resume

resume

With so many climate change and animal conservation issues in the world today, it should hardly be surprising that jobs related to the environment are on the rise. If you’re thinking of joining this sector or want to rise within its ranks, it’s important to put together a resume that will get you attention for the right reasons. Read on for some tips you can follow today.

Use a Format That Works

For starters, resume success stems from using a practical document format that recruiters, business owners and hiring managers find professional and clear. Don’t try to get attention by using crazy fonts, colors or other features; instead, ensure your CV is easy to read, uses a recognizable font (Times New Roman, Arial and Calibri are all good options) and is in a size that doesn’t require people to squint.

You should also break up your document into separate sections and use bullet points and various headings plus short paragraphs of text to make it scannable. People reading your resume are going to have dozens of documents to look over in a day; they don’t have much time to spend on each one and need to be able to scan CVs to work out what’s a quick “no,” and what’s worth coming back to later for another, more comprehensive read.

It pays to include all the most important details at the top of your resume. This will help readers immediately see that you’re checking the boxes they require. Also leave plenty of white space on each page rather than cramming in stacks of text, so the document looks more professional and is easier to read.

Tailor Information for Each Job

Next, something not enough people do when writing their resume is to tailor the information they include to the specific job they’re after. Though you will have a template CV you can use as the basis for your applications, so you don’t have to start from scratch each time, but do make sure you tweak this document before submitting it.

Even though you may think jobs with the same title are always very similar, there are usually some differences or certain areas that recruiters are more focused on when evaluating applicants’ experience and credentials. As such, review the job ad with a fine-toothed comb to determine what you really need to focus on and which keywords to include.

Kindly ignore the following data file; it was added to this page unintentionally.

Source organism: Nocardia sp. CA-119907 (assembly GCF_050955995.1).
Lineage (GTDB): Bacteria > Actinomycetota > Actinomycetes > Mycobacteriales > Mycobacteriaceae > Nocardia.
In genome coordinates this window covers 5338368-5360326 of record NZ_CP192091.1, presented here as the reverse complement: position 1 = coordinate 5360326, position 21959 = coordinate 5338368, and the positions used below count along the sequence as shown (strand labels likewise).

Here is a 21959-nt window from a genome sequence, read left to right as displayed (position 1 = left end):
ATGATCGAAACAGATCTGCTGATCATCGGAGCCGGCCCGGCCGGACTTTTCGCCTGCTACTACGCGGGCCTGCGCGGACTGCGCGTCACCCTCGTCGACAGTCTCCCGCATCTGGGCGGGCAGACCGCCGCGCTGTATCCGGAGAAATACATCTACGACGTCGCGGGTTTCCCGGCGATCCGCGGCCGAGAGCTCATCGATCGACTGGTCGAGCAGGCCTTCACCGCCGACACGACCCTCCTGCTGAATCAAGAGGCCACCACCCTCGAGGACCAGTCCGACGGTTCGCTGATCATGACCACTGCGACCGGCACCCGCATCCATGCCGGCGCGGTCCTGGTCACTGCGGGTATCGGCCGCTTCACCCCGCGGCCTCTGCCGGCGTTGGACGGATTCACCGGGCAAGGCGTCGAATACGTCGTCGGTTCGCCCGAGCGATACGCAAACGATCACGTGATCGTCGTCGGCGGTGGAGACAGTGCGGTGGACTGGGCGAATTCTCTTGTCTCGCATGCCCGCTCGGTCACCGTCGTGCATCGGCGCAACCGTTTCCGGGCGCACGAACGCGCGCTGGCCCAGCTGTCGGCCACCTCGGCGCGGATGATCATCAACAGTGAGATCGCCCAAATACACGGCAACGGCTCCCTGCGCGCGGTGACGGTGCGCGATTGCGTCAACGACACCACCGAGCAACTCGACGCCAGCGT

Note that many companies use specific recruiting software, which searches through resumes for set terms or phrases. This means you need to include anything that may be relevant. For example, you may need to mention a particular online undergraduate degree in sustainability or environmental sciences; a tech skill you’ve gained or experience in environmental non-profit work.

A good way to ensure you’re tailoring your CV for each job is to speak with a recruiter one-on-one. If a phone number is available, ring and chat with the person looking after this particular hiring choice and ask relevant and detailed questions. You can also research the employer online to find out pertinent information. No matter how you go about it, make sure you discover things like the company’s culture, history, areas of specialization, newly-released or announced products or services and the like.

Get Others to Proofread Your Document

Lastly, never submit a resume without having at least one other person look over it for you. While you might read over the document 10 times, your familiarity with your resume will allow your mind to skip over spelling and grammatical mistakes, formatting errors, inconsistencies, and other problems that will be glaring to hiring managers.

Your brain knows what is meant to be on the page, and what you think, feel, have researched, have experience in and more, so it’s easy to miss out on including relevant information or to just skip over errors. Always have a trusted friend, family member or colleague read over the document carefully for you. If possible, have someone who is experienced in the field you work in look it over, or consider hiring a professional resume writer to go over it. They will likely pick up on issues that other people don’t.

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